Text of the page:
After really loving E K Johnston’s A Thousand Nights I shouldn’t be surprised that I was a little bit disappointed with her next offering. To be fair though, that’s on me more than on Johnston – I was never going to love a retelling of Sleeping Beauty (the title character does nothing/ heroic prince and damsel-in-distress princess/ true love’s kiss – bleurgh!) anywhere near as much as a retelling of Scheherazade’s story. And while Kingdom of Sleep lacks some of the cleverness and sheer beauty of A Thousand Nights, frankly, if all YA fiction was to this standard it would still be a vast improvement. One of my small gripes with this companion novel is that it reads YA in a way that the first book definitely did not. And the romance is both predictable, unavoidable (considering the source material) and … sorry … too squishy for me.
That said, I loved the way Johnston went about the romance. Yes, I could see it coming a mile away, but I liked the gentle humour involved (particularly Yashaa’s unbelievable ignorance of certain biological matters, which meant there was no … ahem … petty fingers, or worse), the rather tender way in which it unfolded, and the ending. I can’t say anything about that without utterly spoiling the book, but I’d recommend it because of the conclusion alone. I imagine poor young teen readers will find it heart-breaking *evil chuckle*, but I thought it was a pretty fresh approach to a story ending that’s been done to death. (And I might have felt just a little sympathy for Yashaa and Zahrah … maybe … but don’t tell anyone).
I liked, too, that this was a story with friendship at its heart. Yashaa, Saoud, Tariq and Arwa are friends who love and respect one another throughout the story. They have become family to one another through loss and necessity. There’s no rivalry, no love triangles, no ridiculous fallings-out to further the plot or to create tension. The silliest thing is Yashaa’s hatred for the Little Rose at the beginning of the book, and thankfully that didn’t last long enough for me to get cross with him.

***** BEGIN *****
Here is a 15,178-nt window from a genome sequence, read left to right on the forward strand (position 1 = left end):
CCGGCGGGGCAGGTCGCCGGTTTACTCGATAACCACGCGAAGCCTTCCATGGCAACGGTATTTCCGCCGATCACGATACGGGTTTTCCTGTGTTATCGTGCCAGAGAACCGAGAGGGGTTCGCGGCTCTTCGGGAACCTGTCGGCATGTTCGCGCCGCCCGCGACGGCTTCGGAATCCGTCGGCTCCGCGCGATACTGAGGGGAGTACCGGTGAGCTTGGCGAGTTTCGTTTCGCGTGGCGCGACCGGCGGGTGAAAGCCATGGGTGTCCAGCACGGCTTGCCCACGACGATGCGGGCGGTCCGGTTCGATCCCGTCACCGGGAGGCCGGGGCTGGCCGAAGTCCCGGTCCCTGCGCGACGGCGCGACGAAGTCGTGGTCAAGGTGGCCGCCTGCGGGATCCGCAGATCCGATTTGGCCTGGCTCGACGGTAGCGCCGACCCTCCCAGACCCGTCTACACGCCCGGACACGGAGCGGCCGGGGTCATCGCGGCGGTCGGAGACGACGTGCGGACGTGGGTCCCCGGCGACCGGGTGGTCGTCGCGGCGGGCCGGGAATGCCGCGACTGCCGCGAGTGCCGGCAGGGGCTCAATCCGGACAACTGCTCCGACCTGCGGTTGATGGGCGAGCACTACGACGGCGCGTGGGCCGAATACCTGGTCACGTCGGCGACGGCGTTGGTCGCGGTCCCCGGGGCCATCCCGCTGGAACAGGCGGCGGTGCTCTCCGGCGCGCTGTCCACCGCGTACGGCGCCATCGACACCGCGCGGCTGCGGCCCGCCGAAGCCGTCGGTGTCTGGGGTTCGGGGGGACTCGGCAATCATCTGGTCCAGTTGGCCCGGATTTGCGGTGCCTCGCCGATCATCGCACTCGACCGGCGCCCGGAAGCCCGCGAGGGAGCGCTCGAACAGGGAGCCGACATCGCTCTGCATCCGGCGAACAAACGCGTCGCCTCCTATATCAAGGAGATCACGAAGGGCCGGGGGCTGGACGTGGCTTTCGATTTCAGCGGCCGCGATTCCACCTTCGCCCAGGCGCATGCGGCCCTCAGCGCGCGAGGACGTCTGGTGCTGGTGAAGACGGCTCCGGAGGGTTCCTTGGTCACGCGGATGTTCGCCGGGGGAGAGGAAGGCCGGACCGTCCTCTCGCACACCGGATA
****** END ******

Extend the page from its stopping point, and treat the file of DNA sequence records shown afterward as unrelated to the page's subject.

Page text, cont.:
On the flip side, I found that some things didn’t quite sit right with me. The curse, for example, is the work of a demon here, a part of its long game of manipulation and power-gathering, but in this context it didn’t ever quite make narrative sense. From the moment you know the curse’s full intent you know how it can be shut down, which means the reader can see the ending coming (not the absolute ending, just the ending for the demon), and that meant that I could never quite be as afraid of the demon’s threats as I might have been. Also, while I really loved the piskys and the gnomes, they felt a bit out of place in this mostly desert-fringe setting. A forensic archaeologist IRL who has worked in the Middle East, Johnston’s world feels authentic most of the time (one of the things I really enjoyed about A Thousand Nights) and I loved that she decided to keep writing within that setting, but the piskys and gnomes are, for me, so tied up with British mythology and therefore the British landscape, that I struggled to transpose them into her Eastern world. Again, that’s on me.
This may not make a whole lot of sense, but what really kept bothering me as I read this was the shape it was making in my mind. Once I’ve read a book it kind of solidifies into a particular shape, a set of images and colours, ideas and feelings that I then file away. So, A Thousand Nights is a perfect egg-shaped story, purple, orange and hot-pink, sprinkled all over with gold, that smells of incense and a cool building in summer. The images of an empty, rolling desert and a beautifully embroidered salwar kameez come to mind when I think of it, and I feel content and pleased. It is a ‘neat’ story, all ends tied off, plot well crafted and executed. (There’s so much more than this: a brown-gold horse, a bedside table, a garden, a plate of figs, the smells that go with these things …) Every book I read becomes a sensory package that’s difficult to unpack or explain, but all my favourites are shaped right. And sadly, while I enjoyed it and would still recommend it, Kingdom of Sleep isn’t quite the right shape. It’s like a piece of embroidery that’s untidy on the reverse.
Clearly I don’t know how to put this into words properly. As a matter of interest, please tell me how you think of books after you’ve read them? Do you categorise and file them in your mind? Do you come to a solid conclusion, or do you remain fluid in your thinking about a book? Are your other senses involved? Do you see images/snapshots when you think of a particular book? I’d love to know other people’s thoughts/feelings on this subject.